Artillery exchange 'preposterous,' N. Korea says
North Koreans fired several rounds, South says
North Korea on Thursday called South Korea's claim of an artillery exchange between the rivals "preposterous," saying a frightened South mistook construction noise for artillery when it accused Pyongyang of opening fire near the rivals' disputed maritime line.
North Korea said in a statement that the South overreacted to "normal blasting" from a North Korean construction project "aimed at improving the standard of people's living."
South Korean defence officials say marines returned fire Wednesday after North Korea launched artillery shells into the same waters that saw a deadly artillery exchange between the countries last November.
"It was preposterous in the age of science when latest detecting and intelligence means are available that they mistook the blasting for shelling," an unnamed North Korean official said in a statement released by the official Korean Central News Agency.
"It was a tragicomedy that they indiscriminately reacted to what happened with counter-shelling even without confirming the truth about the case in the sensitive waters."
South Korean Defence Ministry spokesman Kim Min-seok said three North Korean shells fired near the Northern Limit Line in the Yellow Sea prompted the South to fire three shells back. Another ministry official, who refused to be named because of office policy, said North Korea fired more rounds later in the day and South Korea again responded.
All the shells landed in the water, South Korea said, and there were no reports of casualties.
South Korean forces have been on high alert in the area since a North Korean artillery attack killed four people in November on South Korea's Yeonpyeong Island. Wednesday's artillery exchange, which happened in hazy weather, was near that island, South Korea said.
It follows a recent easing of animosity between the Koreas and comes ahead of joint U.S.-South Korean military drills set for next week. Last month, a senior North Korean diplomat met with U.S. officials in New York to negotiate ways to restart long-stalled international talks aimed at persuading the North to abandon its nuclear weapons aspirations. The meeting came after the Koreas' nuclear envoys held cordial talks during a regional security forum in Indonesia.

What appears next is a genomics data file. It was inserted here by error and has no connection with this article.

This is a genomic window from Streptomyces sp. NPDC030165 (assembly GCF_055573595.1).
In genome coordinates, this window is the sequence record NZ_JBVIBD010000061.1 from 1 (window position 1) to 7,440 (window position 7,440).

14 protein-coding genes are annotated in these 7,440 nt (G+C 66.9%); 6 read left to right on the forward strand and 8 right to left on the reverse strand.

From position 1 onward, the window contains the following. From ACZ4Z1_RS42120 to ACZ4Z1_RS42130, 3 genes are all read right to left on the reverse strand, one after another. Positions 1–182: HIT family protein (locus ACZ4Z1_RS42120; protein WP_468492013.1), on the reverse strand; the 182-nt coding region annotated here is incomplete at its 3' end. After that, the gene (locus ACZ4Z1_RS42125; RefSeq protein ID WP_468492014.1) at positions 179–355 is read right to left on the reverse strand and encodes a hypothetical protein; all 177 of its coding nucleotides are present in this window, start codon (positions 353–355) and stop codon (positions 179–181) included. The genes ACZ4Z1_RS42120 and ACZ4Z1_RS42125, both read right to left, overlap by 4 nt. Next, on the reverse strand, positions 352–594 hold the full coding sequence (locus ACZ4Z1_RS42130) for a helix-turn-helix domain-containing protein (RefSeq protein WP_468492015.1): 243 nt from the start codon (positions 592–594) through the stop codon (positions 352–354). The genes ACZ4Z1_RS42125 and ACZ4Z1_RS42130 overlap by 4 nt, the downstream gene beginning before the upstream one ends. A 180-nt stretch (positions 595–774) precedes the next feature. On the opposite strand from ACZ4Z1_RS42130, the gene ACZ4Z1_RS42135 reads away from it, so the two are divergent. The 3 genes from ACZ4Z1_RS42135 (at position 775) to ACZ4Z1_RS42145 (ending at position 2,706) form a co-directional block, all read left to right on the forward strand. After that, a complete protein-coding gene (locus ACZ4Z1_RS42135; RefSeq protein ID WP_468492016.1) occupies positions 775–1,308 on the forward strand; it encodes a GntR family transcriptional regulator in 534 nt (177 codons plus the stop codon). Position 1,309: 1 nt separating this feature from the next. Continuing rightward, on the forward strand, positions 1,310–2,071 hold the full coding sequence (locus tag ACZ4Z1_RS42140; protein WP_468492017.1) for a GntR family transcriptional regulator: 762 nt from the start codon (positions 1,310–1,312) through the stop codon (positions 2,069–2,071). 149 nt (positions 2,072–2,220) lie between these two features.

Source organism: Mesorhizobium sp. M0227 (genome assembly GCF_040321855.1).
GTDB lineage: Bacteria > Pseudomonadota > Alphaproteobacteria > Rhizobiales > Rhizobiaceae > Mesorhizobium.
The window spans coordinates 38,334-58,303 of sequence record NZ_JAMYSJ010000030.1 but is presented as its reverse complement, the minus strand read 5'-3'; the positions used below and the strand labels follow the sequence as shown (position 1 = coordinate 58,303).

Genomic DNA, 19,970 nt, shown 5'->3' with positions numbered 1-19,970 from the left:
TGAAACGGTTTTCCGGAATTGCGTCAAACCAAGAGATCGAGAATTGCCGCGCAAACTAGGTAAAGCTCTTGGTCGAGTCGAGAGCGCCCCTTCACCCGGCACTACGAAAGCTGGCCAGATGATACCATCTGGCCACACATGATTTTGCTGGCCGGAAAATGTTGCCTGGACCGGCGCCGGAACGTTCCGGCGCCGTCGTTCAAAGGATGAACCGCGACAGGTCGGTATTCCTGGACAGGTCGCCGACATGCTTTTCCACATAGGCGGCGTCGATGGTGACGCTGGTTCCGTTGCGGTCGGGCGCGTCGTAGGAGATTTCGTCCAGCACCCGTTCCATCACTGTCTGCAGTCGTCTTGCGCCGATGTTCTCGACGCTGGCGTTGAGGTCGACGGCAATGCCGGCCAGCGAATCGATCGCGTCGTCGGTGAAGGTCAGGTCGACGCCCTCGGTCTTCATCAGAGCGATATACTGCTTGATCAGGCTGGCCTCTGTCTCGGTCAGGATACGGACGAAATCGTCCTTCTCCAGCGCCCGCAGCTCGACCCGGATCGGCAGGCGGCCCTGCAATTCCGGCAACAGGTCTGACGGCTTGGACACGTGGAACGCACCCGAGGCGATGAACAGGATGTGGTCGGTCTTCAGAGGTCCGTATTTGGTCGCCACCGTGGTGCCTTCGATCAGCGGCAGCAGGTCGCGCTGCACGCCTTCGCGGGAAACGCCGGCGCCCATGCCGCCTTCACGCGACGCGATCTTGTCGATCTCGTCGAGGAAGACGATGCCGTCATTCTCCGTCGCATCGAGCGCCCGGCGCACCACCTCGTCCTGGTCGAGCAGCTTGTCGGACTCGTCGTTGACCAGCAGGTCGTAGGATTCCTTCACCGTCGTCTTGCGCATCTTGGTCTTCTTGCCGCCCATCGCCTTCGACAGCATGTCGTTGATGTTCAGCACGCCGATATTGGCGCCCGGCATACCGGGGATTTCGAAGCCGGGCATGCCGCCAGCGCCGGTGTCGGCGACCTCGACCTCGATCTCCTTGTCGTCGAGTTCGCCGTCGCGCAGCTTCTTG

On Wednesday, the United States appeared keen to get beyond the firing incident. State Department spokeswoman Victoria Nuland urged North Korea to exercise restraint and take steps to allow the six-nation disarmament talks to resume.
Violence often erupts in the contested slice of sea. Boats routinely jostle for position during crab-catching season, and three deadly naval clashes since 1999 have taken a few dozen lives.
Point of dispute
The maritime line separating the countries was drawn by the U.S.-led UN Command without Pyongyang's consent at the close of the 1950-53 Korean War, which ended with a truce, not a peace treaty, leaving the peninsula still technically in a state of war. The line is still a fierce point of dispute.
North Korea argues that the line should run farther south. Seoul believes accepting such a line would endanger fishing around five South Korean islands and hamper access to its port at Incheon.
The November attack marked a new level of hostility along the contested line. Two South Korean civilians and two marines died, and many houses were gutted in the shelling.
Baek Seung-joo, a military analyst at the state-run Korea Institute for Defence Analyses in South Korea, said the North appears to be rattling its sabres ahead of annual U.S.-South Korean military exercises planned for next week.